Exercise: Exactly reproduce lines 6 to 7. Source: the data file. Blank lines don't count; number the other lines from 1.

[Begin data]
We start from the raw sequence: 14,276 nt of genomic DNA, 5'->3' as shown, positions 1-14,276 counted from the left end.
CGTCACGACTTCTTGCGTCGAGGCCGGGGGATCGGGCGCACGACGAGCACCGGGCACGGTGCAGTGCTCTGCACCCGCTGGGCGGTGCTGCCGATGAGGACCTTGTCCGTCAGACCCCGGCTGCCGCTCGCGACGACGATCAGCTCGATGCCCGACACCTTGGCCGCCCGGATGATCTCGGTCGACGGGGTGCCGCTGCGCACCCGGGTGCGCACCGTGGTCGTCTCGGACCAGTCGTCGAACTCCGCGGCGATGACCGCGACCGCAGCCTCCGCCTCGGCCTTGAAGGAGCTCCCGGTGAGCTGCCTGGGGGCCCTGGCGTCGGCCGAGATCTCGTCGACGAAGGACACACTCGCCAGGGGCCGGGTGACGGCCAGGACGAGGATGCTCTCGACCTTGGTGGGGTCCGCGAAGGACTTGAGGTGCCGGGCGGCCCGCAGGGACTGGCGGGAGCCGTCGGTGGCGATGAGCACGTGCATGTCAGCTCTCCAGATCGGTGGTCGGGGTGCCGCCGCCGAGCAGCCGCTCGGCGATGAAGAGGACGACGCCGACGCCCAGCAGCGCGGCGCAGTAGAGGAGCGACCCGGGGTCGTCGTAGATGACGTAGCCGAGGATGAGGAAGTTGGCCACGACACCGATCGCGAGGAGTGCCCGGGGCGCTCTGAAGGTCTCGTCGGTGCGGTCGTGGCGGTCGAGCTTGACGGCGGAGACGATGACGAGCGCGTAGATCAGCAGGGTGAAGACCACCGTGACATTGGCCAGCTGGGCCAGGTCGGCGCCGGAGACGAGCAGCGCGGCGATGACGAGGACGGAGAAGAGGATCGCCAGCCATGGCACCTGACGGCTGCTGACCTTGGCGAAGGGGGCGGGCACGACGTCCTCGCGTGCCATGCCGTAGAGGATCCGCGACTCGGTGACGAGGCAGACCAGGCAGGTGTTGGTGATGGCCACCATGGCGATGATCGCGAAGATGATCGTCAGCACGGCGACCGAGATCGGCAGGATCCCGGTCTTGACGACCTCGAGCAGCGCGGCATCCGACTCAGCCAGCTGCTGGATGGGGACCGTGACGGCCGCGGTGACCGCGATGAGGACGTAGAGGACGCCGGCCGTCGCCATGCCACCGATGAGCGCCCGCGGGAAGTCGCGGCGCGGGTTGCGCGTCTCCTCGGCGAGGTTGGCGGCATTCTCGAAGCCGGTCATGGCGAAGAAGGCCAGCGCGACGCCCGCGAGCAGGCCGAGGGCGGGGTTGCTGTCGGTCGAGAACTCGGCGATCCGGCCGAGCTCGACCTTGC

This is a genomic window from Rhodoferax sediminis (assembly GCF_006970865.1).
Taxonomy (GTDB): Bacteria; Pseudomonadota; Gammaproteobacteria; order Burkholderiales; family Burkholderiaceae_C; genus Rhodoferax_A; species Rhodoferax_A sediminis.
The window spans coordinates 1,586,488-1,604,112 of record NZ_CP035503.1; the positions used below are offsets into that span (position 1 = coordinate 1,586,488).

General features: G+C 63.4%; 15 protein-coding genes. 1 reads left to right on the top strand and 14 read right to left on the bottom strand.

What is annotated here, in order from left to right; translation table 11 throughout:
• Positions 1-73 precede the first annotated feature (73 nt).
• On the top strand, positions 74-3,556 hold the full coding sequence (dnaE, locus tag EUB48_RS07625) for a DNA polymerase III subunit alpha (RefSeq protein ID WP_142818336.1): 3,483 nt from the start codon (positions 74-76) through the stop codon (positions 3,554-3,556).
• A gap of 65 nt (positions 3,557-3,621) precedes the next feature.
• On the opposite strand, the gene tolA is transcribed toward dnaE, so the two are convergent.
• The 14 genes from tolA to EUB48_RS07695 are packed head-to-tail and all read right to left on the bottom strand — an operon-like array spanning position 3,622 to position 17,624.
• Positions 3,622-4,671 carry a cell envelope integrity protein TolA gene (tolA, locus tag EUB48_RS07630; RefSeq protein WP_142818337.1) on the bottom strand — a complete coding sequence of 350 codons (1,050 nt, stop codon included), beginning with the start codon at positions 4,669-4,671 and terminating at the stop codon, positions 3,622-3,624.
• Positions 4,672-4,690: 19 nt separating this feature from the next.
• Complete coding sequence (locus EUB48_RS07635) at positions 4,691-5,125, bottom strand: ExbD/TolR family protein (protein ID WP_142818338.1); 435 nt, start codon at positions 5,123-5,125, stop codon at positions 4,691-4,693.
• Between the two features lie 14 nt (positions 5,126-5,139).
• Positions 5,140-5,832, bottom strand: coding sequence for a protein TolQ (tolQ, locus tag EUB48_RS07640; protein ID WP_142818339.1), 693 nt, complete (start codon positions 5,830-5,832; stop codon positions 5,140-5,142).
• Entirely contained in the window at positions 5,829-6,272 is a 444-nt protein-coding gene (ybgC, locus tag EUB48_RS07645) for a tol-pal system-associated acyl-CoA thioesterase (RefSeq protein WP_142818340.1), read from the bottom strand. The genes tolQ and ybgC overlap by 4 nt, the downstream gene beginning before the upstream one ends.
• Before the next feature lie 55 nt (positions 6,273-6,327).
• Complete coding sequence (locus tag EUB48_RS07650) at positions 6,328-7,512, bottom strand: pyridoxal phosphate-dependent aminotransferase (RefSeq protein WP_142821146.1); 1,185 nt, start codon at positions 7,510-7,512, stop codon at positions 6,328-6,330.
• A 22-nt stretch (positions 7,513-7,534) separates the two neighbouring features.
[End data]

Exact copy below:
General features: G+C 63.4%; 15 protein-coding genes. 1 reads left to right on the top strand and 14 read right to left on the bottom strand.

What is annotated here, in order from left to right; translation table 11 throughout: